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Cited by 11 (6 self)
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We describe a new, dynamic, floatinglabel approach to languagebased information flow control. A labeled IO monad, LIO, keeps track of a current label and permits restricted access to IO functionality. The current label floats to exceed the labels of all data observed and restricts what can be modified. Unlike other languagebased work, LIO also bounds the current label with a current clearance that provides a form of discretionary access control. Computations may encapsulate and pass around the results of computations with different labels. In addition, the LIO monad offers a simple form of labeled mutable references and exception handling. We give precise semantics and prove confidentiality and integrity properties of a callbyname λcalculus and provide an implementation in Haskell.
Parallel Parsing Processes
 J. FUNCTIONAL PROGRAMMING
"... We derive a combinator library for nondeterministic parsers with a monadic interface. The choice operator is implemented as a breadthfirst search rather than the more common depthfirst search, and can be seen as a parallel composition between two parsing processes. The resulting library is simple ..."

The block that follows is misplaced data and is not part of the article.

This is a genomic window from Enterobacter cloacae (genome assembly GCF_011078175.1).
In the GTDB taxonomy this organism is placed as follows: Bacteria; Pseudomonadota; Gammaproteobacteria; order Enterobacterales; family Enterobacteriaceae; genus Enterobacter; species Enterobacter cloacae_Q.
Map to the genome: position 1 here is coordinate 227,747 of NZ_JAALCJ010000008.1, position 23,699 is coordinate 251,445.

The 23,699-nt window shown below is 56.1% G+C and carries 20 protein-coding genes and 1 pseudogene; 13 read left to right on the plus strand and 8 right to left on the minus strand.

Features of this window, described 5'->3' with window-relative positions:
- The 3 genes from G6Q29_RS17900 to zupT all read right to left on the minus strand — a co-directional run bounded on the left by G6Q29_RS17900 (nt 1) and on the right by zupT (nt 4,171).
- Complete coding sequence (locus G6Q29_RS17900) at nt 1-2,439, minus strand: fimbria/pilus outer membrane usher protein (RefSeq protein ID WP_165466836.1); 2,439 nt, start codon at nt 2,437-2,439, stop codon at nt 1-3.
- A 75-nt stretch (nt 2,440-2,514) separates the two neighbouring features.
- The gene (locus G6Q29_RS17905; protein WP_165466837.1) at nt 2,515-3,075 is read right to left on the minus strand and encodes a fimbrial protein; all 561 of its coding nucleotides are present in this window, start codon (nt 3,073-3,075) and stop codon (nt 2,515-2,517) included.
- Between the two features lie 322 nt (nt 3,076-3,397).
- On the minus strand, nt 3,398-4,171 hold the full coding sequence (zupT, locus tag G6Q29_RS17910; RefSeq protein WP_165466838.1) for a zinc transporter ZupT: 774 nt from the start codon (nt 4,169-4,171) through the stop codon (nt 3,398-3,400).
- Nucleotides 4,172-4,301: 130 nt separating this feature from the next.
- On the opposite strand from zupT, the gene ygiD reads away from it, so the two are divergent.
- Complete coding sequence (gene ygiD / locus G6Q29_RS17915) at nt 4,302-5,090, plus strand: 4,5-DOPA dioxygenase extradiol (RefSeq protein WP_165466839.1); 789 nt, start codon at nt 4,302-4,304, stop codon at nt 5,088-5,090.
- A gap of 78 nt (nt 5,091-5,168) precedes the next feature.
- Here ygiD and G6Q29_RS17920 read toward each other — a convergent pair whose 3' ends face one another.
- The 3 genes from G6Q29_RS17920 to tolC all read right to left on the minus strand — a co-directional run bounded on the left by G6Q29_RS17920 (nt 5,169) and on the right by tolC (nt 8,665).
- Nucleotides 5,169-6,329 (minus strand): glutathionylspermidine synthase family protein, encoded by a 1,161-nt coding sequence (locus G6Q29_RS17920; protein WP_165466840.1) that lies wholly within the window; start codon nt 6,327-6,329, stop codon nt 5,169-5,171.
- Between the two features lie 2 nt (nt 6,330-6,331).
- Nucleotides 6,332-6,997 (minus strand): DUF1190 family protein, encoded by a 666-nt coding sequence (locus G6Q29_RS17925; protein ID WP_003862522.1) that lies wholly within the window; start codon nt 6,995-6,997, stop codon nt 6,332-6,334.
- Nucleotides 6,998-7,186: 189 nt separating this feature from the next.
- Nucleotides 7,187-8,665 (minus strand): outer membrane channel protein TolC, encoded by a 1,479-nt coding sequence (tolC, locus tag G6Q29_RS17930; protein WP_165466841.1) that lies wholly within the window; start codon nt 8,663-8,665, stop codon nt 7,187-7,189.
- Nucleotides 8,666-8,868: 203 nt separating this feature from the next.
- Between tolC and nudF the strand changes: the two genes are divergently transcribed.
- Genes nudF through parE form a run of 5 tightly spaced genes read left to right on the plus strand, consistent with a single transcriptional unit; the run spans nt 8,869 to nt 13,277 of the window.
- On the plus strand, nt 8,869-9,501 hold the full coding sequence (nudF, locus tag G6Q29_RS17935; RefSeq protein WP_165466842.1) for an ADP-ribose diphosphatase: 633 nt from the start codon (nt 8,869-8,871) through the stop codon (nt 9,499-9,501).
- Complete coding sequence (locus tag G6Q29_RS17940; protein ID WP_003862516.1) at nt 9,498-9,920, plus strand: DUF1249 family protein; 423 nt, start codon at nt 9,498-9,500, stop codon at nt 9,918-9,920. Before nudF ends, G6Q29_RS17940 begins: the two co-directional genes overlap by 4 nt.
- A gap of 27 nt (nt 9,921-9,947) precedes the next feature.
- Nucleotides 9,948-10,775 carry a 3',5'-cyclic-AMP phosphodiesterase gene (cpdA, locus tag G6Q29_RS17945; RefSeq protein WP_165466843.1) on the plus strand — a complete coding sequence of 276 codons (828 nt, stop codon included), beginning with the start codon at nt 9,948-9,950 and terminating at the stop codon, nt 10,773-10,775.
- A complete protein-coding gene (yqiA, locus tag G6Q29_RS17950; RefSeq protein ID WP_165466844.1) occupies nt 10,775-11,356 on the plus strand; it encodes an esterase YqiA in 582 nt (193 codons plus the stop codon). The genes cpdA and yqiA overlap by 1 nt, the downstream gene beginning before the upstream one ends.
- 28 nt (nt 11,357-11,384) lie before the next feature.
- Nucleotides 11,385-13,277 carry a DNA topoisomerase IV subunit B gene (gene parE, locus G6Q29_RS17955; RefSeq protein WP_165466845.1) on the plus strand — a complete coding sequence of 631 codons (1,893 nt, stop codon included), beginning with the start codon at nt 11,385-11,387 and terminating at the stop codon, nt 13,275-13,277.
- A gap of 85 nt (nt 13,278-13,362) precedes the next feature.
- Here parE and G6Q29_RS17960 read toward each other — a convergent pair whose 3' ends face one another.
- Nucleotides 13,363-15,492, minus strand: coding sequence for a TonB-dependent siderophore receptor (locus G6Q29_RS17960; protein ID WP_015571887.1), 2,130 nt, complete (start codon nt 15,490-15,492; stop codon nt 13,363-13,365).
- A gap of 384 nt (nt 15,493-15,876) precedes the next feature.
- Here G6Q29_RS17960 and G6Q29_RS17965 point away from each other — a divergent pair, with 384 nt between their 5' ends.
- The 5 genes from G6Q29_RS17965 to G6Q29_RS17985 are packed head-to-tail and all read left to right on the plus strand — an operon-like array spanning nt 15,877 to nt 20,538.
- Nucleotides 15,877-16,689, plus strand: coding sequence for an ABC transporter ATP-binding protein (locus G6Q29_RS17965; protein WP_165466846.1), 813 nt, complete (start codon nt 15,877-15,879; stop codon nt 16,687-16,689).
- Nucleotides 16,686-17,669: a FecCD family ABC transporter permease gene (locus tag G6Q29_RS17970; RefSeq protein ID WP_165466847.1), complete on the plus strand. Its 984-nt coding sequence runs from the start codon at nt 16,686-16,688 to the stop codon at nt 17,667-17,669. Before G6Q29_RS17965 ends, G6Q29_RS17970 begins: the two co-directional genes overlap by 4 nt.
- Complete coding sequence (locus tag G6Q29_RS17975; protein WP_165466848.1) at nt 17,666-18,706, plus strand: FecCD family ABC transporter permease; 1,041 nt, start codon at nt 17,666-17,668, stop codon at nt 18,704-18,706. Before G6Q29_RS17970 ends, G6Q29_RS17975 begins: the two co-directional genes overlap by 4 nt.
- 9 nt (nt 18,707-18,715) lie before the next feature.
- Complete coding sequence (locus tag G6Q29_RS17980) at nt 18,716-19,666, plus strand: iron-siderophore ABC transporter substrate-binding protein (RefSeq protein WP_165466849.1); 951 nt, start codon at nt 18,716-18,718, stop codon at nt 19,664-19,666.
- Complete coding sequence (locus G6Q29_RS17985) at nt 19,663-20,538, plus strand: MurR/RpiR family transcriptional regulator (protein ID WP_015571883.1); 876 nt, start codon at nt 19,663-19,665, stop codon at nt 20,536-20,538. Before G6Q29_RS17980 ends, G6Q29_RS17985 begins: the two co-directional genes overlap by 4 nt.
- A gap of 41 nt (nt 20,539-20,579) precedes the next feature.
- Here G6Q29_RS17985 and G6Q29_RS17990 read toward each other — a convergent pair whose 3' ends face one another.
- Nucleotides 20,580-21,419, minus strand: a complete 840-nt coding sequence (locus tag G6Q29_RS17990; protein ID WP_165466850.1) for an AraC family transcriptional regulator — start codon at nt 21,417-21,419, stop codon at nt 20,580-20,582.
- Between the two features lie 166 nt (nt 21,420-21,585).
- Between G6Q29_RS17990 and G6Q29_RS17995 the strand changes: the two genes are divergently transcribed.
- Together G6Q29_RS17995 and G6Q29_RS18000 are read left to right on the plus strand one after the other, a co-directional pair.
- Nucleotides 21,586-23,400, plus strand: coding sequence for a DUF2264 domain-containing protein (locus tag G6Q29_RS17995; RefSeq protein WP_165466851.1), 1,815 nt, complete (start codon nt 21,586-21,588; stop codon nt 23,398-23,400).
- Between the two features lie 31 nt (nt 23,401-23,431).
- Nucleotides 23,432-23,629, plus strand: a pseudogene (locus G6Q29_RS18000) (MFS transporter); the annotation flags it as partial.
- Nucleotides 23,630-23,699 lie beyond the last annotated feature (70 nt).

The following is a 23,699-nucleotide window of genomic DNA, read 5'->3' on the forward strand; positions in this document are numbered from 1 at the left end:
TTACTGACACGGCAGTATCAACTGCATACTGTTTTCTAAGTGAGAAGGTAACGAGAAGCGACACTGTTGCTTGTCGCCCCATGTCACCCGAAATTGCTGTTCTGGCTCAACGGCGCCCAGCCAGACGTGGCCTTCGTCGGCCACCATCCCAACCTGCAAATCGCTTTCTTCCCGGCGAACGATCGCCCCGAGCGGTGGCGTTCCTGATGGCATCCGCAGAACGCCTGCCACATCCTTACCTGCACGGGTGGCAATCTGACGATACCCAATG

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Cited by 9 (0 self)
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We derive a combinator library for nondeterministic parsers with a monadic interface. The choice operator is implemented as a breadthfirst search rather than the more common depthfirst search, and can be seen as a parallel composition between two parsing processes. The resulting library is simple and ecient for "almost deterministic" grammars, which are typical for programming languages and other computing science applications.